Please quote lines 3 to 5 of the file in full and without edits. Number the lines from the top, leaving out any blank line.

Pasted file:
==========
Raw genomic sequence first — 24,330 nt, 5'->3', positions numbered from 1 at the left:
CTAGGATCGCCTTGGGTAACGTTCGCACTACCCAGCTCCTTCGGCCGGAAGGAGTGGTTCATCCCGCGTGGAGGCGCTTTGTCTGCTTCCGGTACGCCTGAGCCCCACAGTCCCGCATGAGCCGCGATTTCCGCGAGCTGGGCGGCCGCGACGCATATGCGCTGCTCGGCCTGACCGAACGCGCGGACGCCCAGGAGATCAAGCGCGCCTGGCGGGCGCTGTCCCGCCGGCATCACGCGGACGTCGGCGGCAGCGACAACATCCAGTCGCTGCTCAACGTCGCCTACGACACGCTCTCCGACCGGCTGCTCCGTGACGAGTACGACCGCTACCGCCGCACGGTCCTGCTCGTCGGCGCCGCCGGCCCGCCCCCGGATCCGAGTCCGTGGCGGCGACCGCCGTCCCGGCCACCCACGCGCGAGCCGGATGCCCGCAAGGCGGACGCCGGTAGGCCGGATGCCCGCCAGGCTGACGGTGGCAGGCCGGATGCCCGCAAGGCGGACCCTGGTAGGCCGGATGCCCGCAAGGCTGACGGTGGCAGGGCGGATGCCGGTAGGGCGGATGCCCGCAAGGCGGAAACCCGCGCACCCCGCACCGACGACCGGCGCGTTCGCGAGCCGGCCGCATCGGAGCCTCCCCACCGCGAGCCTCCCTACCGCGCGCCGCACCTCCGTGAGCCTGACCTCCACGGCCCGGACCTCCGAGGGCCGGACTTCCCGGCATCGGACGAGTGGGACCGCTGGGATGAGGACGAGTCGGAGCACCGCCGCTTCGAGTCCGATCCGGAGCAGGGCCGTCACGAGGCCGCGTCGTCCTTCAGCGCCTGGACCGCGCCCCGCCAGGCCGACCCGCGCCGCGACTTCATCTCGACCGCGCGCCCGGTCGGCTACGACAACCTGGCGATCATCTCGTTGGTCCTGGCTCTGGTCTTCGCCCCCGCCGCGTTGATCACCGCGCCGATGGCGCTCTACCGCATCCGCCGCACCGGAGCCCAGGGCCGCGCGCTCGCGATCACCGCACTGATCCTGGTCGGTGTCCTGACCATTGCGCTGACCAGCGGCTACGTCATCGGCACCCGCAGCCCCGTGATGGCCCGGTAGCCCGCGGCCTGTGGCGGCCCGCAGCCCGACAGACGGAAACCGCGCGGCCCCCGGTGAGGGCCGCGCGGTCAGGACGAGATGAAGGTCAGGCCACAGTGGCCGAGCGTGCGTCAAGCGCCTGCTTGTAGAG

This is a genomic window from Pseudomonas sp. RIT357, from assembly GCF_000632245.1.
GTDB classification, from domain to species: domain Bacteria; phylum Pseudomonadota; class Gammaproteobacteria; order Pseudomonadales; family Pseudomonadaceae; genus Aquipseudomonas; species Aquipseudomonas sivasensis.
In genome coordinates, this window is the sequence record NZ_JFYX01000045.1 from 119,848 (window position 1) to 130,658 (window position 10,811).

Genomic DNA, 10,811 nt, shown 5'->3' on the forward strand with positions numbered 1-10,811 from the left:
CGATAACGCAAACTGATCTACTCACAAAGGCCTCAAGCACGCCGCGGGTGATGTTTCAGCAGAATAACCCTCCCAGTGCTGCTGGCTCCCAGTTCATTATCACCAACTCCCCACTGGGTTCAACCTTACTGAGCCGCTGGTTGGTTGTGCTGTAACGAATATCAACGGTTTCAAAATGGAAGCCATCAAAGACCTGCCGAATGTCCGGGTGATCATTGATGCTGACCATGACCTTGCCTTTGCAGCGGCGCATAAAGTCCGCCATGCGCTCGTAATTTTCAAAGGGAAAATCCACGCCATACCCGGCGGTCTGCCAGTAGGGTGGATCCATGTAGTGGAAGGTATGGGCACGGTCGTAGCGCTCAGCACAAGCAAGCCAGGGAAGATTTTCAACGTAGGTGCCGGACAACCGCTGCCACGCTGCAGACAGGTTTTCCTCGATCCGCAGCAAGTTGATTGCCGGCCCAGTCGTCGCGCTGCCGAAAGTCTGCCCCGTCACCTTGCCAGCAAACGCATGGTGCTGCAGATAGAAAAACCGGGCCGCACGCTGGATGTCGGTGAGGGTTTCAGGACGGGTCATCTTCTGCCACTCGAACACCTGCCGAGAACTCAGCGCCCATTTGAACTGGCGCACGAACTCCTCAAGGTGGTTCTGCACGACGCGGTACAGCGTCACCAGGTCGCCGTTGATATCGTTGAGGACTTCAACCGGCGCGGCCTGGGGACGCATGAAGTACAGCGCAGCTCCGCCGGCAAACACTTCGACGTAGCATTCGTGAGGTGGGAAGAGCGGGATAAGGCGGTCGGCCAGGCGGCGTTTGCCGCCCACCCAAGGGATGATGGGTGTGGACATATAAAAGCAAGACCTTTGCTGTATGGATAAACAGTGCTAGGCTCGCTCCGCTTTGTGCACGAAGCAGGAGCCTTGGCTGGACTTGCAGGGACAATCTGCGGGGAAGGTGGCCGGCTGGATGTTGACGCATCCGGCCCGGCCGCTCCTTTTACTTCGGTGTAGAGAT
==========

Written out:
This is a genomic window from Pseudomonas sp. RIT357, from assembly GCF_000632245.1.
GTDB classification, from domain to species: domain Bacteria; phylum Pseudomonadota; class Gammaproteobacteria; order Pseudomonadales; family Pseudomonadaceae; genus Aquipseudomonas; species Aquipseudomonas sivasensis.
In genome coordinates, this window is the sequence record NZ_JFYX01000045.1 from 119,848 (window position 1) to 130,658 (window position 10,811).